S4 Microskiff Powered by a 9.8 Tohatsu Outboard

S4 Microskiff powered by 9.8 HP Tohatsu outboard motor

Against our own recommendation… 🙂


The S4 Microskiff is designed and rated for an outboard motor up to 6 HP. Overpowering it may be illegal in some states that forbid driving overpowered boats.
A 6 HP outboard motor fits the S4 perfectly, works perfectly with it, and driving the S4 with it is easy. However, powering this boat with a 9.8 HP motor must be done only after its transom has been reinforced, and both boat and motor outfitted in a way that effectively prevents spray shooting upward from the bigger propeller shaft from entering the cockpit.
Failing to perform either of these critical safety modifications is hazardous, and it could result in accidents and damage to the boat.
Inexperienced drivers should exercise caution when attempting to drive an overpowered S4, and take the time to learn how to drive it safely.

Does Wavewalk recommend trying to outfit an S4 with such a powerful motor?

No, we don’t, and for several reasons, the primary and most important of which are legal (see above warning) and safety related: The S4 Microskiff’s official power rating is 6 HP, and we’re not going to change it because if we did we’d have to offer a new version of this boat that fits such a motor, and we think the market for such a “muscle” microskiff doesn’t justify such a move.

Other problems with overpowering an S4 Microskiff?

Yes, and the first is that although the 9.8 HP Tohatsu outboard is the most lightweight in its class (together with the Mercury 9.8 HP), at 85 lbs it still weighs 25 lbs more than the 6 HP outboard from the same brand. This may not be a problem for some S4 owners, but it could be one for others. In other words, while carrying a portable 6 HP motor is possible and even easy for most owners, an 85 lbs is considerably less portable, and for many people it might be barely movable.
Other problems with such a project are related to the difficulty of reinforcing the transom, and of protecting the back of the cockpit from spray shooting up from the propeller shaft and splashing in. The former is pretty straightforward, but the latter is complicated and difficult, and potentially frustrating, and only a skilled person with a good technical sense as well as patience may succeed in it. When we did it we relied on Captain Larry Jarboe’s multiyear experience in these matters, and the solid advice that he provided, but it still took us weeks before we achieved the required “zero spray in” point.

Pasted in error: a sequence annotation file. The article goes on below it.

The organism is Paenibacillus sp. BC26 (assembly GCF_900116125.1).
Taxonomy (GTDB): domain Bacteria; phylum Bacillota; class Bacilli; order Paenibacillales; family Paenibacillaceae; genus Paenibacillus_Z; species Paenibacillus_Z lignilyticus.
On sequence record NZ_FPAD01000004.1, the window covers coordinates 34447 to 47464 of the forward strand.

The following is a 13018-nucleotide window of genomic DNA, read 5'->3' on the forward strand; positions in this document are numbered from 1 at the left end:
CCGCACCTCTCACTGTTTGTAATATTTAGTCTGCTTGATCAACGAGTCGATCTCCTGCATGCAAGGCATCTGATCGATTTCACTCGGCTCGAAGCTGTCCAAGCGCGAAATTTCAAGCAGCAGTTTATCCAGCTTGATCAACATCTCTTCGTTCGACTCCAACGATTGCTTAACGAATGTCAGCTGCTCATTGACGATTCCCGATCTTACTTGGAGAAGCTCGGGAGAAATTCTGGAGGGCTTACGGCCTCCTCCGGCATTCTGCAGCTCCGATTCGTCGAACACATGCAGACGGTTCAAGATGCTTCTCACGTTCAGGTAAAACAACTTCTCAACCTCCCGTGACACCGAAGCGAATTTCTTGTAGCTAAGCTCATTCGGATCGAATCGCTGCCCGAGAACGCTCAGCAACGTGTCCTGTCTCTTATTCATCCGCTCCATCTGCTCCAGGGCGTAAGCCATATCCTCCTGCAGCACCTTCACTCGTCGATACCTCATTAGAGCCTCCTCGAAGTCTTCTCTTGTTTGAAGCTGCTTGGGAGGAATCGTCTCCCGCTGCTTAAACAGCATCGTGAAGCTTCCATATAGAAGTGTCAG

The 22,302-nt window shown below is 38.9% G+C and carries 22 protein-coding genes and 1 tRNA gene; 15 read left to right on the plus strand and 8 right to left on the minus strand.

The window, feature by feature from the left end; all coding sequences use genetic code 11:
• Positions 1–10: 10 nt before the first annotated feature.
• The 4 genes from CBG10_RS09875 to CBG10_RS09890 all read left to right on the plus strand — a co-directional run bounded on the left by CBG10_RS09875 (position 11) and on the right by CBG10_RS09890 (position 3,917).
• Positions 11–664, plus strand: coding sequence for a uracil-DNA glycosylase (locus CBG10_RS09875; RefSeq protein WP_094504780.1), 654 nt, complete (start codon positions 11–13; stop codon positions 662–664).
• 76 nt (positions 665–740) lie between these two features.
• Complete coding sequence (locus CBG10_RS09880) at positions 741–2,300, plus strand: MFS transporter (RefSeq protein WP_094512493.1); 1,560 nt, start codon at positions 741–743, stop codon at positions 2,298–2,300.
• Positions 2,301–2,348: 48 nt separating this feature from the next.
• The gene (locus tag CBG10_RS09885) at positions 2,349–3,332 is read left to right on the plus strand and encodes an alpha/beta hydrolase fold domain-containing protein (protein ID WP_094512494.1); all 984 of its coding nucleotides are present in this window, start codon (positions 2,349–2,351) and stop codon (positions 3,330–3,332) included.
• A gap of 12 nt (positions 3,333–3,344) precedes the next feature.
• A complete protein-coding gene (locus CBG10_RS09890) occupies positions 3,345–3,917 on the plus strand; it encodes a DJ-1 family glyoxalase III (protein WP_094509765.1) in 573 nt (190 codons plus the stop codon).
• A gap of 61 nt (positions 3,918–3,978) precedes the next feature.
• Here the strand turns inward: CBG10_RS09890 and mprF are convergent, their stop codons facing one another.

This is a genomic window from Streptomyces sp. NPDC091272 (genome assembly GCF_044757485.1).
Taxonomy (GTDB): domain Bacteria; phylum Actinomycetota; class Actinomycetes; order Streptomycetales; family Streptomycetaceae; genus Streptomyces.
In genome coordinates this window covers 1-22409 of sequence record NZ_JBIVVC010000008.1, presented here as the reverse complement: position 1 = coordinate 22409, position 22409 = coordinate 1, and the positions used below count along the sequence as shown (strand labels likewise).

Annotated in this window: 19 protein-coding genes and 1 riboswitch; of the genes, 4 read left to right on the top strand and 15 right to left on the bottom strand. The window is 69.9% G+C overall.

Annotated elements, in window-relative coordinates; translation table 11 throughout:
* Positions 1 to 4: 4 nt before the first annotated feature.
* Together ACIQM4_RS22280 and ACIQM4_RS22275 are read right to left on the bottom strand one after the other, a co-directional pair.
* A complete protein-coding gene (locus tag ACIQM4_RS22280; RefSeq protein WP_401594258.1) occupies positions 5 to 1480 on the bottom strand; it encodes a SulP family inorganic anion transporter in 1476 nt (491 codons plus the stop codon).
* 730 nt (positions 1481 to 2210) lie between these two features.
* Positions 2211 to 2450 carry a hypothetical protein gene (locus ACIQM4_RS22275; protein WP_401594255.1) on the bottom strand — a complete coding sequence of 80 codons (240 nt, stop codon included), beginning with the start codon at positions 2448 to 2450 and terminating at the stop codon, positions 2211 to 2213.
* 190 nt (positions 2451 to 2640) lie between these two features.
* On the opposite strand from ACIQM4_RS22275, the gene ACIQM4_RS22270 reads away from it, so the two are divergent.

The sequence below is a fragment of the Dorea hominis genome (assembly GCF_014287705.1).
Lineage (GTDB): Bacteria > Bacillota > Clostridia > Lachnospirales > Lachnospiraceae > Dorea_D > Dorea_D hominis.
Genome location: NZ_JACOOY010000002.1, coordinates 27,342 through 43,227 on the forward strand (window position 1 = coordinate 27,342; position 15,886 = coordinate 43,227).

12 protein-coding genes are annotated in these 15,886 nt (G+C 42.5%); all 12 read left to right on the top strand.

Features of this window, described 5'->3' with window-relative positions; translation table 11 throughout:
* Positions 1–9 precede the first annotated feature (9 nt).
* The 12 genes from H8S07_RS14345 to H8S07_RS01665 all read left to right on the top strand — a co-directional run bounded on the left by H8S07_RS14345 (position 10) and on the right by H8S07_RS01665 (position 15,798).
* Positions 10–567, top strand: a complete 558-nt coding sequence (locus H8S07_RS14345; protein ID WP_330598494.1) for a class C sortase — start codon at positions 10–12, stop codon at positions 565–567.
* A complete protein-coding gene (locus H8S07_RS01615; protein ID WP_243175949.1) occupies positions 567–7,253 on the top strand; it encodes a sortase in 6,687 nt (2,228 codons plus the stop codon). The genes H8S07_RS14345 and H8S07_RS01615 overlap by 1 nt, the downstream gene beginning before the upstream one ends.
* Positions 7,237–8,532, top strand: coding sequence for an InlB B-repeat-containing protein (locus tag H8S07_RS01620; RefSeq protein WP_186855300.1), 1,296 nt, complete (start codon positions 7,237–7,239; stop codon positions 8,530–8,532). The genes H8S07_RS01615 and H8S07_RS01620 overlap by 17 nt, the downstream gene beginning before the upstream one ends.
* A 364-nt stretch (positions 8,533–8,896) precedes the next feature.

Note that the shafts of the Tohatsu and Mercury outboards are more slender than shafts of motors from other brands in the 10 HP class, so our recommendation would be not to try an overpowering project with other motors. The same is true for 9.9 HP motors from all brands.

And what are the advantages?…

More power means higher speed. But although a 9.8 HP motor generates 63% more power than a 6 HP motor, and it features a propeller with both a bigger diameter and a bigger pitch, it doesn’t drive the boat faster at the same rate, because of hydrodynamics. Well, not even close.
The degree to which such a bigger motor would improve the boat’s speed depends on multiple factors, and it is hard to assess accurately. Our educated impression is that the S4 is about 25% faster running a 9.8 HP motor compared to a 6 HP motor, and this is a noticeable difference.
In absolute terms a savvy 150 lbs driver is likely to go with their S4 at 20 mph on mirror flat water.  Anyone who weighs more should expect to go slower than this.
This may surprise some people, but consider these figures:
The S4 weighs 100 lbs, and the motor plus fuel tank weigh 100 lbs at the minimum, a total of 200 lbs.
A US adult male weighs 200 lbs on average, which is equivalent to the combined weight of this boat plus a 9.8 HP motor, and the combined weight of driver + boat + motor is roughly 400 lbs. This is the weight that a 9.8 HP motor is required to push forward while gravity pushes this weight downward…
And by the way, a lightweight 6 HP motor is required to push forward 25 lbs less.
In comparison, a 150 lbs driver would reduce the total combined weight of boat + motor + driver by 12.5%, from 400 lbs to 350 lbs, a difference that thanks to hydrodynamics would produce a speed increase that’s bigger than 12.5%.
A different way to look at these numbers would be the following:
An S4 microsiff driven by 150 lbs driver and propelled by a 9.8 HP outboard weighs about 350 lbs in total. Change the driver to one who weighs 200 lbs, and the total weight of this compound object would increase to 400 lbs, which is ≈14.3% heavier. However, in such case hydrodynamics would work against the driver disproportionately, and the decrease is speed would be bigger than the 14.3% increase in total weight.
A driver weighing 180 lbs should be content with reaching 18 mph in optimal water conditions.

This said, if you like speed, driving a faster and more powerful boat is more fun.


9.8 HP outboard motors cost about half more than 6 HP motors.

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